One level above the enormous clock face is a statue of the Virgin Mary. On the third level, you’ll see a relief of the winged lion of St. Mark, patron saint and symbol of Venice. At the very top are two bronze figures, representing giants, which strike the bell each hour.
6. Catch a Panoramic View
San Marco Campanile is an even older and taller architectural structure than the clock tower. Standing almost 325 feet in height, the Campanile was first built in the 12th century as a lighthouse on the site of an earlier 9th-century building, most likely a watchtower. The campanile was redesigned in the 16th century to add a balcony decorated with marble and bronze, a belfry and a new spire topped with a statue of the Archangel Gabrielle, which acted as a weathercock.
You can also admire the campanile from the square, and you can take an elevator to the bell tower to catch one of the best available panoramic views of Venice.
7. See the City Center From a Different Island
Hop aboard another Vaporetto to San Giorgio Maggiore, lovingly restored in 1951, after 150 years of military use that started with its occupation by Napoleon during the early 19th century. On the island today, you can rise to the top of another campanile, mirroring the one in St. Mark’s Square. You’ll get to see additional amazing panoramic views, this time looking across the water to the center of Venice.
Take a leisurely stroll around the small harbor there and gaze at the boats. Visit the fantastic Church of San Giorgio Maggiore, with its beautifully carved wooden sanctuary, and view the former Benedictine monastery, now the site of a prestigious international cultural institute.
8. Get Dazzled by Murano Glass
Visiting the island of Murano is another fun activity during your stay in Venice. World-famous Murano glass got its name for a good reason. Murano has been the internationally-renowned center for hand-blown glass and glassmaking for over 1,000 years.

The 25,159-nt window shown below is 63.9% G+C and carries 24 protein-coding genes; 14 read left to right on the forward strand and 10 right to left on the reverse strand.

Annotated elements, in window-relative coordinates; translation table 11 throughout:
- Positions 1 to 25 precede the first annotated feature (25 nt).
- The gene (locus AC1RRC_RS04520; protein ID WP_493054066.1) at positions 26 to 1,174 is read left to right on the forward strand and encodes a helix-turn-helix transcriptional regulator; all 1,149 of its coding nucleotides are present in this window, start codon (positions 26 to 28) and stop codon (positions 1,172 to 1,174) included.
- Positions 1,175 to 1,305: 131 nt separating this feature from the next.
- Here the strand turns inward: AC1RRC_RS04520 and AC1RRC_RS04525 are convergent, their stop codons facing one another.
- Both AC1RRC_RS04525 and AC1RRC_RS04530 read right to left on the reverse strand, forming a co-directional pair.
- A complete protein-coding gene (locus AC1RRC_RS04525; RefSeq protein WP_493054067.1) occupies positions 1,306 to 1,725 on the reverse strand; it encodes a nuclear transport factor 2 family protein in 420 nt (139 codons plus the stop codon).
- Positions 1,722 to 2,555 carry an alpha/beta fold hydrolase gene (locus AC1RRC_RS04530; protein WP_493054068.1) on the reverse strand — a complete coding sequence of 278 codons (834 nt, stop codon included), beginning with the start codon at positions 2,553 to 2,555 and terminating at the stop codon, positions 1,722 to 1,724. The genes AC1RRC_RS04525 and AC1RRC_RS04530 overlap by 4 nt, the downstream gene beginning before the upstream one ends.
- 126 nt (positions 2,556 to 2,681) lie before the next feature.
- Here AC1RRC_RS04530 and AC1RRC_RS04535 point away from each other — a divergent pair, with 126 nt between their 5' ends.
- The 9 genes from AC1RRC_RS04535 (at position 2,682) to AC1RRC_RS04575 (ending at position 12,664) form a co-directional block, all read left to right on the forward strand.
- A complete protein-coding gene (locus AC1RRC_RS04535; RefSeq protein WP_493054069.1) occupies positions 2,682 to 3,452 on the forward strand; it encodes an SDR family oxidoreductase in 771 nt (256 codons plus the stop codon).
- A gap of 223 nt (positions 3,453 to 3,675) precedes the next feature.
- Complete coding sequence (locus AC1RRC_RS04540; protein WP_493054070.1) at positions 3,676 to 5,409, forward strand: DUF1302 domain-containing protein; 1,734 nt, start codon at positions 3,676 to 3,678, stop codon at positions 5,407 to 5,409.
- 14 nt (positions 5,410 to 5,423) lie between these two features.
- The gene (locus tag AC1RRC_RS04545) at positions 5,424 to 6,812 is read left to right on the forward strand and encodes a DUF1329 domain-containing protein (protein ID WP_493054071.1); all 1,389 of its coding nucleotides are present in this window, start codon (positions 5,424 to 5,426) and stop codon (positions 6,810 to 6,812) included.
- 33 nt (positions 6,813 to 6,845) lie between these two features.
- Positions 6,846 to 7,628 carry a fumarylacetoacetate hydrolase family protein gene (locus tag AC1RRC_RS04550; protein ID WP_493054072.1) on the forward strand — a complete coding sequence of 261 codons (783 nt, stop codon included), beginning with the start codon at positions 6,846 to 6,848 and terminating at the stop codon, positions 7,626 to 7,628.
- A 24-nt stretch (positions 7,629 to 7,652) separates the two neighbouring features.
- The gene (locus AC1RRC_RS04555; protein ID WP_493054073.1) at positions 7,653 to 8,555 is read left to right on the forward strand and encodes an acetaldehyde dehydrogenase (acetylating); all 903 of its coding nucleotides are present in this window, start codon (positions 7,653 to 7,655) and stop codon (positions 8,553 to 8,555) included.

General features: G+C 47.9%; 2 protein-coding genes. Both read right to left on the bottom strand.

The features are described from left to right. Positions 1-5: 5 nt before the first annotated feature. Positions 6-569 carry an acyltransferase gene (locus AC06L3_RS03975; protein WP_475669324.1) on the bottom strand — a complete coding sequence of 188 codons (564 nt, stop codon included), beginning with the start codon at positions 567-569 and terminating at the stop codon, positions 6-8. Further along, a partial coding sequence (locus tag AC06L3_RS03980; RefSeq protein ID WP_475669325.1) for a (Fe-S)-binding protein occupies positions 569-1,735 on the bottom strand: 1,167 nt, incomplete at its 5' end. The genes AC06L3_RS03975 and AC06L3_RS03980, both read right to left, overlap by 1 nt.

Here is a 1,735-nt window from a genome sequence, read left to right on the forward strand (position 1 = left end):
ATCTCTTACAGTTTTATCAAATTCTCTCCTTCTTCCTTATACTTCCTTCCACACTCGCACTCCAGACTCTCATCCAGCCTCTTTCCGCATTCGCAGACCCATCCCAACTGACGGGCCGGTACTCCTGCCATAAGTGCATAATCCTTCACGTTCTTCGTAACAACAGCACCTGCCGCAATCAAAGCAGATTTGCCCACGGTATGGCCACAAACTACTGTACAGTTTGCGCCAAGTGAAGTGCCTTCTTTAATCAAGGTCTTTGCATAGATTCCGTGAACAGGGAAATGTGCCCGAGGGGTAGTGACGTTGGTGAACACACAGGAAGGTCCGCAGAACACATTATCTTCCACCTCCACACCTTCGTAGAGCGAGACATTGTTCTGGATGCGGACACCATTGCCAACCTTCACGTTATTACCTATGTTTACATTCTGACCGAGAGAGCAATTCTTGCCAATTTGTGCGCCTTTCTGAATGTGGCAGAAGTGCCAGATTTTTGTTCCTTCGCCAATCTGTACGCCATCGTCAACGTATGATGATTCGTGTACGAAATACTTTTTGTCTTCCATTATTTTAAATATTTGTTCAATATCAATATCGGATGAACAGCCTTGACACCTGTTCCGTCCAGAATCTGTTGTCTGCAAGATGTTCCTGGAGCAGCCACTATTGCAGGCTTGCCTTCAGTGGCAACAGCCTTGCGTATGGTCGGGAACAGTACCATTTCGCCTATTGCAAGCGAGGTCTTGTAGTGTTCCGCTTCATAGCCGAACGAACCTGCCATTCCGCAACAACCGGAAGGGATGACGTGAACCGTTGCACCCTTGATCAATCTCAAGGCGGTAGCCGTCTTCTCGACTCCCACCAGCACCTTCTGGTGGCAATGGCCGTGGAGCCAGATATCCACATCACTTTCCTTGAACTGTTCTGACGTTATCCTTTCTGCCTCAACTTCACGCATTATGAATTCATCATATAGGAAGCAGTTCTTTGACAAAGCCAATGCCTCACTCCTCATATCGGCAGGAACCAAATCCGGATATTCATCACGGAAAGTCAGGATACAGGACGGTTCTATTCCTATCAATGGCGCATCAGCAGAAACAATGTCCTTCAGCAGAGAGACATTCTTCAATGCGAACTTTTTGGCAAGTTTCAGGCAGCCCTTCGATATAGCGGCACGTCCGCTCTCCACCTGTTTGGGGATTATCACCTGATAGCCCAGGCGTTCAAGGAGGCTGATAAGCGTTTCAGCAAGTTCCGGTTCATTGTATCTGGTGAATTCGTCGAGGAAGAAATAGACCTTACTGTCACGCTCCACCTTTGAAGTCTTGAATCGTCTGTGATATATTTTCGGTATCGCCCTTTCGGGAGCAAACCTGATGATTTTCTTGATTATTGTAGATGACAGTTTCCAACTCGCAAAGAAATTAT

While you’re on this Venetian island, visit the Basilica of Santi Maria e Donato to discover a 12th-century floor mosaic with images of birds and other creatures, all crafted from shards of Murano glass. Go to Murano glass museums to see other wonderful examples of this craft. Take a tour of a glass factory, and view live demonstrations of how this wonderous glass is produced. Then shop for Murano glass to your heart’s delight.
9. De-Frazzle at Torcello
The main tourist attractions of Venice can become crowded. If you prefer a quieter, slower pace, the island of Torcello is a place where you can easily unwind, while still being surrounded by the beauty of the canals and historic sites of Venice.
In the main square of the village is Attila’s Throne, an ancient chair made of stone. According to local tradition, this chair was used by Attila, King of the Huns after the Huns’ invasion of Torcello.
At the end of the main street, you’ll find the fantastic Santa Maria Assunta, a very old Jesuit church containing a preserved 9th-century portico with arches. This peaceful island is located to the far east of Venice and is about a 45-minute ferry ride from the city.
10. Chill Out at the Lido Beach
That’s right. Venice offers its own beach, too. The island of Lido acts as a barrier between the rest of Venice and the Adriatic Sea and features a long stretch of gorgeous beach.
You can also shop in Lido, enjoy the local restaurants and book a hotel for overnight stays before or after your European cruise.
When you’re in Venice, the city is your oyster. Will you explore the historical museums? Indulge in the delicious cuisine? Take a gondola ride down one of the many canals? When taking a cruise from Venice with Carnival, you’ll be able to explore all that Venice has to offer.
Whether you decide to wander the city with your group or travel solo, you’re bound to have an incredible trip. Be sure to tag your photos with #Choosefun and share your memories with us!